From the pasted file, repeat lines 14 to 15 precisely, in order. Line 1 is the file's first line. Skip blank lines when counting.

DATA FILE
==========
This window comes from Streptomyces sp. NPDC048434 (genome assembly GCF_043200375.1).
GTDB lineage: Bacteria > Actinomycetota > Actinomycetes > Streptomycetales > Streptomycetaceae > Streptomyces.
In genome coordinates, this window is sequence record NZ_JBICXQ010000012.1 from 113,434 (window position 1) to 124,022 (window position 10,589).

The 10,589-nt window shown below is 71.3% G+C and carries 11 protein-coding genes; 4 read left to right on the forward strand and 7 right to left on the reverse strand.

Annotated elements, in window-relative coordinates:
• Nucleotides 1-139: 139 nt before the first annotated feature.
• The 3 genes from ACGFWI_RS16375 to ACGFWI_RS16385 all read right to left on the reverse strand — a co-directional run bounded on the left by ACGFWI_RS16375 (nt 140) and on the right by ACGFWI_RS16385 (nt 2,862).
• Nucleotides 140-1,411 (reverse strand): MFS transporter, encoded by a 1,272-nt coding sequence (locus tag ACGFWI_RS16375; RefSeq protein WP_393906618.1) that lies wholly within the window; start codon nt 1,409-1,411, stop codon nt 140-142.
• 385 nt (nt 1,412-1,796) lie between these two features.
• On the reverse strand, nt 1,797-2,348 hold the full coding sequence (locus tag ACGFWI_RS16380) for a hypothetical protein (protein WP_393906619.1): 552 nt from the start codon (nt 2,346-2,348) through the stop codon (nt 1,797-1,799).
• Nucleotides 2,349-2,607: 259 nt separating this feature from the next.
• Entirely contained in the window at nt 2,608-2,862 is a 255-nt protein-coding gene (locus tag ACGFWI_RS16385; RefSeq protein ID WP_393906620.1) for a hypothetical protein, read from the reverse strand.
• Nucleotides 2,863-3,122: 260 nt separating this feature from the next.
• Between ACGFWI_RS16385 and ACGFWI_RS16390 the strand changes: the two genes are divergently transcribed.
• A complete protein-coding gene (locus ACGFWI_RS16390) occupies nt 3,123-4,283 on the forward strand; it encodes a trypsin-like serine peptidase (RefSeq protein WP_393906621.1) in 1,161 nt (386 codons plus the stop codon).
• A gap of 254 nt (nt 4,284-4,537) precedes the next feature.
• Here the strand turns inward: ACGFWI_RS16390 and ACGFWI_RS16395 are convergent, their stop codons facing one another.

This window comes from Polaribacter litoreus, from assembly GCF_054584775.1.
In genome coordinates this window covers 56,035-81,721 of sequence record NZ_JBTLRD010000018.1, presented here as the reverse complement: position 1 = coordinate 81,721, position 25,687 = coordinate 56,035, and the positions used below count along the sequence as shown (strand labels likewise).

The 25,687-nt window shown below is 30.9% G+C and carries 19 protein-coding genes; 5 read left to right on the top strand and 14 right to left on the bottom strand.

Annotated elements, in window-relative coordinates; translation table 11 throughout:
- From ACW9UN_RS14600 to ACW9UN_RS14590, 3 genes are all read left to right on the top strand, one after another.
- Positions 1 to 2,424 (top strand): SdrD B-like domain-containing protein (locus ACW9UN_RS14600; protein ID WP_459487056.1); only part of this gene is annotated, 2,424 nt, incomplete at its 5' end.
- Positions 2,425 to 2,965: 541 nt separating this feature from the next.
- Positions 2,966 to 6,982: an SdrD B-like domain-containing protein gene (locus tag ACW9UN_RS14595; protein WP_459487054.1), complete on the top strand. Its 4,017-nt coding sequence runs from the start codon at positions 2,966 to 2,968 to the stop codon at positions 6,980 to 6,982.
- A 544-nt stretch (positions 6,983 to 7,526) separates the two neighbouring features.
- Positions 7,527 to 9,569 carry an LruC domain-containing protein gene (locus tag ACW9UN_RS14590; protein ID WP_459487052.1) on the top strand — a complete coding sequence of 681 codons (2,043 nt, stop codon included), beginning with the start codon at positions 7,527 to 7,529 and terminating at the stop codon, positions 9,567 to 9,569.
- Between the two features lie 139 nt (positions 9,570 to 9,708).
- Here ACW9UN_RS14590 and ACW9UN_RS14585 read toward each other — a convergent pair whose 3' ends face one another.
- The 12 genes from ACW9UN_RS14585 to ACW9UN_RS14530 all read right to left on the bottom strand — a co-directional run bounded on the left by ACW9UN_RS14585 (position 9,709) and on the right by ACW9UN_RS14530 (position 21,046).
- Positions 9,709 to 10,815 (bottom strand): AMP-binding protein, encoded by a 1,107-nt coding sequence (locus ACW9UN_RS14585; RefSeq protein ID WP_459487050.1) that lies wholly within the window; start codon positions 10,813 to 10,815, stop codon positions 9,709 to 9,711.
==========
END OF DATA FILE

• Between ACGFWI_RS16385 and ACGFWI_RS16390 the strand changes: the two genes are divergently transcribed.
• A complete protein-coding gene (locus ACGFWI_RS16390) occupies nt 3,123-4,283 on the forward strand; it encodes a trypsin-like serine peptidase (RefSeq protein WP_393906621.1) in 1,161 nt (386 codons plus the stop codon).